Chief John Odigie-oyegun, former National Chairman, All Progressives Congress APC), has charged the party’s leaders to be more progressive and responsive to the people.
He said this at the public presentation of a book”APC’S Litmus Test, Nigerian Democracy and Politics of Change”, written by Dr Salihu Lukman, Director-General, Progressives Congress Forum (PGF) in Abuja, yesterday.
“We are in charge today, a progressive government, a progressive regime, and I think it is proper that we show to the nation that when the people want some degree of change, “we should be responsive to it, we should address it, compromises have to be made, there’s no question about that,” Odigie-Oyegun said.
He added that the APC document on true federalism was still being worked upon before its release.
Odigie-Oyegun said the ideas of people from different parts of the country would be different up to the extent that they would want to go with the proposals in the document.
He said it was however, necessary, vital and mandatory in the interest of the survival of the country that issues regarding federalism were addressed.
“We cannot continue to allow the subject to become something that threatens our nation at any turn.
“So, the earlier we address it, the earlier we show that as a party we are responsive to the feelings of the people, the desires of the people and the wants of the people.
“It becomes easier then, to diffuse the kind of stresses that the nation is passing through today,”Odigie-Oyegun said.
He added that for those at the formation of the APC, the uniqueness of its Constitution and its manifesto promised change was meant by all members with their hearts and beings.
He said unfortunately, the forces of economics had made things not quite the way it was planned.
The APC former national chairman said there was need for the party members to do everything possible to keep it not just alive but very virile.
He added that in spite of general belief, the APC was one party that had put together things that meant hope for the country.
He said the fact that things were bad and people were angry and hungry was not questionable, saying that these were worldwide phenomenon.
Odigie-Oyegun decried the current security challenge in the country.
“It is my hope that we will begin to get control of the security of this nation,” he said.
PDP Rep Harps On Justice, Dialogue To Secure Nigeria
The Peoples Democratic Party (PDP), House of Representatives member has enjoined Nigerian leaders to tow the path of justice, equity, dialogue, and rule of law in the country.
Rep. Toby Okechukwu, the Deputy Minority Leader of the House, said this in a statement issued on Saturday in Abuja to commemorate the Democracy Day
He added that such path would help to arrest worsening insecurity and arrest separatist agitations across the country.
Okechukwu said that opportunities still abound in preserving the nation’s democracy and reconstruct the union to a more workable piece.
He said that June 12 was designated Democracy Day in honour of a symbol of the nation’s democratic struggles, the late Chief MKO Abiola.
He added that Abiola was unjustly denied the opportunity to exercise an overwhelmingly popular mandate handed him by the Nigerian people on June 12 1993, but only to be celebrated at death.
“The greatest debt the governments and leaders of Nigeria owe every part of this country and every Nigerian is a sense of justice and equity according to the letters and spirit of our constitution.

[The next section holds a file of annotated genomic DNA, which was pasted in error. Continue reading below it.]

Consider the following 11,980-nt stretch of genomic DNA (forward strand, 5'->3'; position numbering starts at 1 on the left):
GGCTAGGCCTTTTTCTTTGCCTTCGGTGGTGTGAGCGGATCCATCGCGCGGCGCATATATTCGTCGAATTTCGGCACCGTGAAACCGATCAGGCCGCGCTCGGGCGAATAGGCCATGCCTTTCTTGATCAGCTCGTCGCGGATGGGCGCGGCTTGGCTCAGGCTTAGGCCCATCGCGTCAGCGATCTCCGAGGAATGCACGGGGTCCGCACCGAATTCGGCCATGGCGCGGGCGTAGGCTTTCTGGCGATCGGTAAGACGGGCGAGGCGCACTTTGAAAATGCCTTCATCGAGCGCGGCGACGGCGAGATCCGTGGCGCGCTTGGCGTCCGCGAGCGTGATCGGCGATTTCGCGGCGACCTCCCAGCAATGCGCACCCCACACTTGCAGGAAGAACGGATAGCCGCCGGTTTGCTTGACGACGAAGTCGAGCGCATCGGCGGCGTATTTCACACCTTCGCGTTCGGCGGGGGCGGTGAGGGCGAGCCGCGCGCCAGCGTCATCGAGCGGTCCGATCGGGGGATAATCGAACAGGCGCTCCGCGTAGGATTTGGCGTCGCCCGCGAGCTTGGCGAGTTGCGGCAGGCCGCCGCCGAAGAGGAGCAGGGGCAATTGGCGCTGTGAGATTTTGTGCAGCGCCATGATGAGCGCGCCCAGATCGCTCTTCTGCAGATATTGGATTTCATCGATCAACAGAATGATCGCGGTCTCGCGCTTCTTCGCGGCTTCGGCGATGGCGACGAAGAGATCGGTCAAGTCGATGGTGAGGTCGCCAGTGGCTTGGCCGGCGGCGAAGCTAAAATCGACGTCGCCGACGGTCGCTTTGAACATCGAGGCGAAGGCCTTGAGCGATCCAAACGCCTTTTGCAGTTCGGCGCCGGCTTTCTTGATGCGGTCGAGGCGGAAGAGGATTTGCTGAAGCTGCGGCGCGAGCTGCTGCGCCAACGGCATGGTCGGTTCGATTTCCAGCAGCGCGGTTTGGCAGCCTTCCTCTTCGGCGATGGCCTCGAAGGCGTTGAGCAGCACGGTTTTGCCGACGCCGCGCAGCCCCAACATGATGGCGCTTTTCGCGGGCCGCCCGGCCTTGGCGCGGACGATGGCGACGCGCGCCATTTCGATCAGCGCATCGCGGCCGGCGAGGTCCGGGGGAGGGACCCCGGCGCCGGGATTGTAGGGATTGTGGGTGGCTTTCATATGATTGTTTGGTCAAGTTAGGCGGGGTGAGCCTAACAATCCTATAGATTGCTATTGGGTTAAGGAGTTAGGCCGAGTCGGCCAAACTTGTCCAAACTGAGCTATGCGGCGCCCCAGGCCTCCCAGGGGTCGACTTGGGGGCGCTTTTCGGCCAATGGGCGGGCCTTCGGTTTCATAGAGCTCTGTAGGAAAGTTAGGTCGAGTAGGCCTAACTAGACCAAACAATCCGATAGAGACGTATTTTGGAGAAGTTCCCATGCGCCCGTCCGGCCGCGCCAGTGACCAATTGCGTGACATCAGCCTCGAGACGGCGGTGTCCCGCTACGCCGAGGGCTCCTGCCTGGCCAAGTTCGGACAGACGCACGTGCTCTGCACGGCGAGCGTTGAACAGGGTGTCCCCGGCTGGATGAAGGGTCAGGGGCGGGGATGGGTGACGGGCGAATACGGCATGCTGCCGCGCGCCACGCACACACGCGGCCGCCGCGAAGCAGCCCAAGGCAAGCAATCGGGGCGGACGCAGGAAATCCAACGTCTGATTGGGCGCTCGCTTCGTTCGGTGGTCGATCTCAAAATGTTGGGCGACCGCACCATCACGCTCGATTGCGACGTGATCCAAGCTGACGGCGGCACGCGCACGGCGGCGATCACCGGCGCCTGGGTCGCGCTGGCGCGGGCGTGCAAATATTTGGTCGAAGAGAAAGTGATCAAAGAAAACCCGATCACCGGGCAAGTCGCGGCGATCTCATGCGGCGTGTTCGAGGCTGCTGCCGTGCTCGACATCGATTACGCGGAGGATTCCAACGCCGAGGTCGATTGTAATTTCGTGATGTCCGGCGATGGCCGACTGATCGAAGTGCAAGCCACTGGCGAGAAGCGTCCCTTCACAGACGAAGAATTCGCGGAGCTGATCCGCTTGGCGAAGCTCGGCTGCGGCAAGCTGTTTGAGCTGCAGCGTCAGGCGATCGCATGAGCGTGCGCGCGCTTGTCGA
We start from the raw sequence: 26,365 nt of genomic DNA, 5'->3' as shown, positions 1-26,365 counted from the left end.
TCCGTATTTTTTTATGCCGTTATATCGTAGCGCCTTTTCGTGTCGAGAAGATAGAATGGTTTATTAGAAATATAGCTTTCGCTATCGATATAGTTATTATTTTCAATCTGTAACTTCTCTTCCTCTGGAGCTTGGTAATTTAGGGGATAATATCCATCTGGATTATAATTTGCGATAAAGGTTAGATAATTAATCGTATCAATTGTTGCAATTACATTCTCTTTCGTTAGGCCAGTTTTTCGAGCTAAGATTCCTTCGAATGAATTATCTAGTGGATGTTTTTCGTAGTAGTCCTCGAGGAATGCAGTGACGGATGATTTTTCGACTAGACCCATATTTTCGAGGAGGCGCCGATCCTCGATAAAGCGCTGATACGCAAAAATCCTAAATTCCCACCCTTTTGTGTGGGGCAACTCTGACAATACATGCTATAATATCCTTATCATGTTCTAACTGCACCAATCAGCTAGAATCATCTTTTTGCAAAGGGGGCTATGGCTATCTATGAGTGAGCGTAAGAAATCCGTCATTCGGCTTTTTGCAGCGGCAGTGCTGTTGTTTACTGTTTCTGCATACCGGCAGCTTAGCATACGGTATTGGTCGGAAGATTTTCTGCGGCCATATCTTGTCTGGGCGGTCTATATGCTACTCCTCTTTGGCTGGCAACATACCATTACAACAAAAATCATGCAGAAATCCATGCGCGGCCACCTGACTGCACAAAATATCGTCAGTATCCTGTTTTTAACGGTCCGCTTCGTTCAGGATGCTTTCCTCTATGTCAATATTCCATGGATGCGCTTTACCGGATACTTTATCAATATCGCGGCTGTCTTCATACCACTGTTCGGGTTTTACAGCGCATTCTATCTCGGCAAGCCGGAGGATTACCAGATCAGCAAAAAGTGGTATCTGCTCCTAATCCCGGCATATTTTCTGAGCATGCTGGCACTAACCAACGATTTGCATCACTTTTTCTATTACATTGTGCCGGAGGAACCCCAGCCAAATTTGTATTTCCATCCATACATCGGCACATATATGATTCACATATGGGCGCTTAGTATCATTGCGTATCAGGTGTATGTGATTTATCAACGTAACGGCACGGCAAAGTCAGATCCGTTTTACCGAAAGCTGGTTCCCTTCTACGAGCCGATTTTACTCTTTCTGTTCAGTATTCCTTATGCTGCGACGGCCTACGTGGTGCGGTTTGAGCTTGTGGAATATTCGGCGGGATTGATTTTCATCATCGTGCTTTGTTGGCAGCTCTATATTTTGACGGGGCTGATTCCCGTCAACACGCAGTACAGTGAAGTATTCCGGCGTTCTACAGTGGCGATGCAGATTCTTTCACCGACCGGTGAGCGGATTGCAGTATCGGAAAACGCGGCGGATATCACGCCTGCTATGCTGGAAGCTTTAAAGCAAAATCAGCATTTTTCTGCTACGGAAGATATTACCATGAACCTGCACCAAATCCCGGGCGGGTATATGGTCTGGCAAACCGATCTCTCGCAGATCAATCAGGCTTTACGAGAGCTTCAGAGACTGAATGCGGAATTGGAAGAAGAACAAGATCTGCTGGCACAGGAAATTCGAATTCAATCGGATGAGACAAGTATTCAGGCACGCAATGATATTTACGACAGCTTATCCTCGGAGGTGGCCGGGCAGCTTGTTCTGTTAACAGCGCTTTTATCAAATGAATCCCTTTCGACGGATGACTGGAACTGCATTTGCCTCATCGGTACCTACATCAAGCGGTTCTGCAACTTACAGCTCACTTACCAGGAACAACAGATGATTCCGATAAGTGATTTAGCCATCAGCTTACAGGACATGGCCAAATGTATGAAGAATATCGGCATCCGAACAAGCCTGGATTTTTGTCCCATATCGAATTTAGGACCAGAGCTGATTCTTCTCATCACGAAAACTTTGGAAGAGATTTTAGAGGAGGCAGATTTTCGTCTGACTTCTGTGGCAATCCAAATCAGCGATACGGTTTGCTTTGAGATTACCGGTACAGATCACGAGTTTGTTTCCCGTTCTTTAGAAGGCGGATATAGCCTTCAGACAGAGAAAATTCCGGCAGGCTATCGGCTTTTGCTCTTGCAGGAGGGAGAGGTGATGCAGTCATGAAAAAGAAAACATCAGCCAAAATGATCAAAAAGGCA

“The golden rule of justice is to do unto others as you would have them to unto you,” he said.
He called on the Federal Government to take conscious steps to do things that would promote national unity and earn it loyalty.
He also called on leaders to be proactive in creating a clement environment for peace to reign to arrest the present security challenges in the country.
Okechukwu commended the leaders of the South East and the Federal Government for the June 11, dialogue in Enugu to deescalate tension in the region.
He stated that it was a right step that should be sustained and replicated nationwide, while wishing Nigerians a happy Democracy Day.
Democracy Day: PDP Lawmakers Wants Observance Of Rule Of Law
The Peoples Democratic Party (PDP) caucus in the House of Representatives has called for strict observance of the rule of law to improve democratic practice in the country.
The caucus made the call in a statement by its Leader, Rep. Kingsley Chinda (PDP-Rivers) last Saturday in Abuja.
Chinda called for an environment that would guarantee freedom of speech and standard operations for the fourth estate of the realm.
The lawmaker stressed the need to place greater value on Nigerian lives and for decisive and pragmatic steps to end the avoidable deaths in the country.
He called on the government to restrain the Police and other security agencies from further unleashing violence on unarmed youths and other peaceful protesters.
“They choose to go out and exercise their rights in commemoration of Democracy Day.
“June 12 is a symbol of democratic freedom and supremacy of the people’s power and should be respected by ensuring that all the tenets of democracy are adhered to in all ramifications.
“June 12 is not only about introspection, it is about renewing the commitments of all to the growth of democracy in our dear county.
“It is about ensuring that our country is never again enveloped by darkness, hemmed to the abyss by the sinister forces that threaten our collective rights and freedoms,” he said.
Chinda urged all Nigerians to hold on to democratic principles in spite of the challenges facing the country saying that “good will triumph over evil.”